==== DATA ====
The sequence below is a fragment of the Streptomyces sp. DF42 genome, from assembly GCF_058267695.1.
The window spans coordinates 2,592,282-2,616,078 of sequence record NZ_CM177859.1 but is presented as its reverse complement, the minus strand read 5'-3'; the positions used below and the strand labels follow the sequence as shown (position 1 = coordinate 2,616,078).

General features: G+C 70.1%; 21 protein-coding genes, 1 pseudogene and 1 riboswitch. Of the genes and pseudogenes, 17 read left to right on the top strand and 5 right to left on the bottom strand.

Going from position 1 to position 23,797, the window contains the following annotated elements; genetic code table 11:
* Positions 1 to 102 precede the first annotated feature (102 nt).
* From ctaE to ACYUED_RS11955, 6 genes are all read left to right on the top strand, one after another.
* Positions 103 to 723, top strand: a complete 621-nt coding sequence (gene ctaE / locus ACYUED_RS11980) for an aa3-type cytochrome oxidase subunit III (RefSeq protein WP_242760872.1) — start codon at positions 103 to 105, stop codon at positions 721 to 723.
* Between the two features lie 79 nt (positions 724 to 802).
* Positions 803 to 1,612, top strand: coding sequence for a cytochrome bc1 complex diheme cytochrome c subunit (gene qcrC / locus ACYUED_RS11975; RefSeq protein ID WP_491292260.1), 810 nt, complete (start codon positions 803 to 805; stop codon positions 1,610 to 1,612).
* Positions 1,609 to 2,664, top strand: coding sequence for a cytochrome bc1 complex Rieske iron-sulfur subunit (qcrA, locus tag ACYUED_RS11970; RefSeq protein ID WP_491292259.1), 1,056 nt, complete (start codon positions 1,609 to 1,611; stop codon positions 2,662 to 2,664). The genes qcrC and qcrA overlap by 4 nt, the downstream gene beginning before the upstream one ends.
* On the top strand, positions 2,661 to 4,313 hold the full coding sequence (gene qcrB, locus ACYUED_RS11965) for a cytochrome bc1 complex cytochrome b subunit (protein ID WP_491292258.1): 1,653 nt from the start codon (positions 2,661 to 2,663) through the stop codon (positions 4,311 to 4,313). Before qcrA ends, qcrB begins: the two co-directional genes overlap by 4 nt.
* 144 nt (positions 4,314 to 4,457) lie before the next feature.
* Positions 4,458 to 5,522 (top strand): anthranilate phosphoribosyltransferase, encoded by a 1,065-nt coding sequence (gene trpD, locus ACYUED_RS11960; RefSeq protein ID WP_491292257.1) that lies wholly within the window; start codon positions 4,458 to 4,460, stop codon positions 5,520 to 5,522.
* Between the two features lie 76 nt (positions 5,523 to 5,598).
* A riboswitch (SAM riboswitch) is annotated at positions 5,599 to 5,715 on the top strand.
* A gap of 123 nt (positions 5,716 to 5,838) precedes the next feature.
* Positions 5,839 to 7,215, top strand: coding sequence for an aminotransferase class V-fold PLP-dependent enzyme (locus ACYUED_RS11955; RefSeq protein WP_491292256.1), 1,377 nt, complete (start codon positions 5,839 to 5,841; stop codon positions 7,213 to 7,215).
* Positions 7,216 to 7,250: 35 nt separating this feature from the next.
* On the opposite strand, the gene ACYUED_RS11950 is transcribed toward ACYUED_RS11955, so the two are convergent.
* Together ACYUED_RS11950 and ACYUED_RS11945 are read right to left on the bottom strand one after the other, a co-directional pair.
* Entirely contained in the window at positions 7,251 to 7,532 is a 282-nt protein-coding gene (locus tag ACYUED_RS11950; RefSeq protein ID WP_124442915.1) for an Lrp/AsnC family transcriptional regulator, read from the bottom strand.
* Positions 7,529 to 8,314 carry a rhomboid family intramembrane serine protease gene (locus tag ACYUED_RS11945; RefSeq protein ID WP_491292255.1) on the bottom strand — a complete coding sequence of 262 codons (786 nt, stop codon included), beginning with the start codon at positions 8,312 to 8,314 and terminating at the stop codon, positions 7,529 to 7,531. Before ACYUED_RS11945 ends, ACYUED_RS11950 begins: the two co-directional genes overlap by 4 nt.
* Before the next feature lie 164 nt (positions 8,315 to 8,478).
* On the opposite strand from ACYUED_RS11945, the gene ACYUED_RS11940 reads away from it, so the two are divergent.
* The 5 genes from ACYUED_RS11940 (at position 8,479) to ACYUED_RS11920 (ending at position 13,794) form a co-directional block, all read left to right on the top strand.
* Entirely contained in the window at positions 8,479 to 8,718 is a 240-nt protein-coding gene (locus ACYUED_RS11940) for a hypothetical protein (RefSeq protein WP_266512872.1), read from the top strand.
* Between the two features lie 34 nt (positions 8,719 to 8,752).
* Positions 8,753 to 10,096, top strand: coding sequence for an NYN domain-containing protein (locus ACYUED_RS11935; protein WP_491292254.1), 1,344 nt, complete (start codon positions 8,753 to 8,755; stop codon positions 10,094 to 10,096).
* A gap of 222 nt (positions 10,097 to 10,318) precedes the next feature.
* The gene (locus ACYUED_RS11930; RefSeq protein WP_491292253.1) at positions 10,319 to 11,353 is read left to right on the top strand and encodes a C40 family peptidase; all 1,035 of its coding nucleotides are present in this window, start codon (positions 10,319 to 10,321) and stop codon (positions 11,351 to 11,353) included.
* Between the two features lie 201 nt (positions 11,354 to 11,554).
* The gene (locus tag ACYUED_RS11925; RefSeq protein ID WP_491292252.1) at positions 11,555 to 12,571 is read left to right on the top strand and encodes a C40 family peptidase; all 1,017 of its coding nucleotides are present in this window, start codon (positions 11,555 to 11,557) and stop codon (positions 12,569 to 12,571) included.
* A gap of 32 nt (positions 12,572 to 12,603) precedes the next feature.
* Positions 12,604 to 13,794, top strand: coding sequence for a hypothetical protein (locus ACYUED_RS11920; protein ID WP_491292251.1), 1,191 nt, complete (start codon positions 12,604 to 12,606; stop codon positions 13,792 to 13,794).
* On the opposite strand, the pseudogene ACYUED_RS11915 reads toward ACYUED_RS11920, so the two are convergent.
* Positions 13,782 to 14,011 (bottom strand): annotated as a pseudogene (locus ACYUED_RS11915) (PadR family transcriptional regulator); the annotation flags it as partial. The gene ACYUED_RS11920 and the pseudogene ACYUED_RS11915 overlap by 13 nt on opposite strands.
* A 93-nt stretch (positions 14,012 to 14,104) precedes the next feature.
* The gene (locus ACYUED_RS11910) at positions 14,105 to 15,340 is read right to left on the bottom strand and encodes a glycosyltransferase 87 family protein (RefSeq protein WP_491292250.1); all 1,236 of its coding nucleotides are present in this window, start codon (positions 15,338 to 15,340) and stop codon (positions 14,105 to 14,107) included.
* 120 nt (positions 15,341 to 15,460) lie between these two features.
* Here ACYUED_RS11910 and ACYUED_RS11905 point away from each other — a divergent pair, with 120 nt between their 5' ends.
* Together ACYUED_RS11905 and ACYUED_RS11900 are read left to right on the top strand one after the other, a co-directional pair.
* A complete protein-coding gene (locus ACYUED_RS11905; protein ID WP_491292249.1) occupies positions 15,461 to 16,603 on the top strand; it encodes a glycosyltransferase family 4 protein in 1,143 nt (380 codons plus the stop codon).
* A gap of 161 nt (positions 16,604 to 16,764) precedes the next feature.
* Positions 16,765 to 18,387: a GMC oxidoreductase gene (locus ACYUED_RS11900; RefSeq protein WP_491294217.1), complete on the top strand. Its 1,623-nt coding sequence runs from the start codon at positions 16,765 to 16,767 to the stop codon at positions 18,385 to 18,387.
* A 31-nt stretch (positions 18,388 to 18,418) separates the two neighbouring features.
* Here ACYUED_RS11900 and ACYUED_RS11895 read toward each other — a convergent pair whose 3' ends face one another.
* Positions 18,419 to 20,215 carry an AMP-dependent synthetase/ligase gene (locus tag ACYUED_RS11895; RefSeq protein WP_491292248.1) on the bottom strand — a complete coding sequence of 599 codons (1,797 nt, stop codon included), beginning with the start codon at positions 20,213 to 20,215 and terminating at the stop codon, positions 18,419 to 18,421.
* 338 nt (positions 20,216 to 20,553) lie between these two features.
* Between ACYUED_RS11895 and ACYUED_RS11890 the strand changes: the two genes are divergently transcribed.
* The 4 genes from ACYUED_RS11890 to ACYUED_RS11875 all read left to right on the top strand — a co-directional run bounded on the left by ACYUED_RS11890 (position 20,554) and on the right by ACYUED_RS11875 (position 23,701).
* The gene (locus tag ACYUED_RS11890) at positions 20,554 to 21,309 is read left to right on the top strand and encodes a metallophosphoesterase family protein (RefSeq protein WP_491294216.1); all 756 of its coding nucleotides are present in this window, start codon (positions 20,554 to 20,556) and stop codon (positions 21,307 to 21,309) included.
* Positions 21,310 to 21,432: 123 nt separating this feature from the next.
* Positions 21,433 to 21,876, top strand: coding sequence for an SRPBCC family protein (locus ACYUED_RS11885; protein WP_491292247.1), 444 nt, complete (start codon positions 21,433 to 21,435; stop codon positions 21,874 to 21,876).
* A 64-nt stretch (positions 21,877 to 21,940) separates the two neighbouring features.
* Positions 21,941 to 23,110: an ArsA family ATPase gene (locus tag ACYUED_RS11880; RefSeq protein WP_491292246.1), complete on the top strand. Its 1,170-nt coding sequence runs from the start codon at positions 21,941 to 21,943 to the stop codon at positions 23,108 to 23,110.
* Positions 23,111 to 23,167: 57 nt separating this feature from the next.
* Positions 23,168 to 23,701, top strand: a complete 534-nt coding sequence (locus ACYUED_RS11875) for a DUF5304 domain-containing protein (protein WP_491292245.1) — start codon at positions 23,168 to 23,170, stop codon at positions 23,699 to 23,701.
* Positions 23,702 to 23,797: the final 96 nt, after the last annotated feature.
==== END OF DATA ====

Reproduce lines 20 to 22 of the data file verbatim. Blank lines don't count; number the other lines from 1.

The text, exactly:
* Together ACYUED_RS11950 and ACYUED_RS11945 are read right to left on the bottom strand one after the other, a co-directional pair.
* Entirely contained in the window at positions 7,251 to 7,532 is a 282-nt protein-coding gene (locus tag ACYUED_RS11950; RefSeq protein ID WP_124442915.1) for an Lrp/AsnC family transcriptional regulator, read from the bottom strand.
* Positions 7,529 to 8,314 carry a rhomboid family intramembrane serine protease gene (locus tag ACYUED_RS11945; RefSeq protein ID WP_491292255.1) on the bottom strand — a complete coding sequence of 262 codons (786 nt, stop codon included), beginning with the start codon at positions 8,312 to 8,314 and terminating at the stop codon, positions 7,529 to 7,531. Before ACYUED_RS11945 ends, ACYUED_RS11950 begins: the two co-directional genes overlap by 4 nt.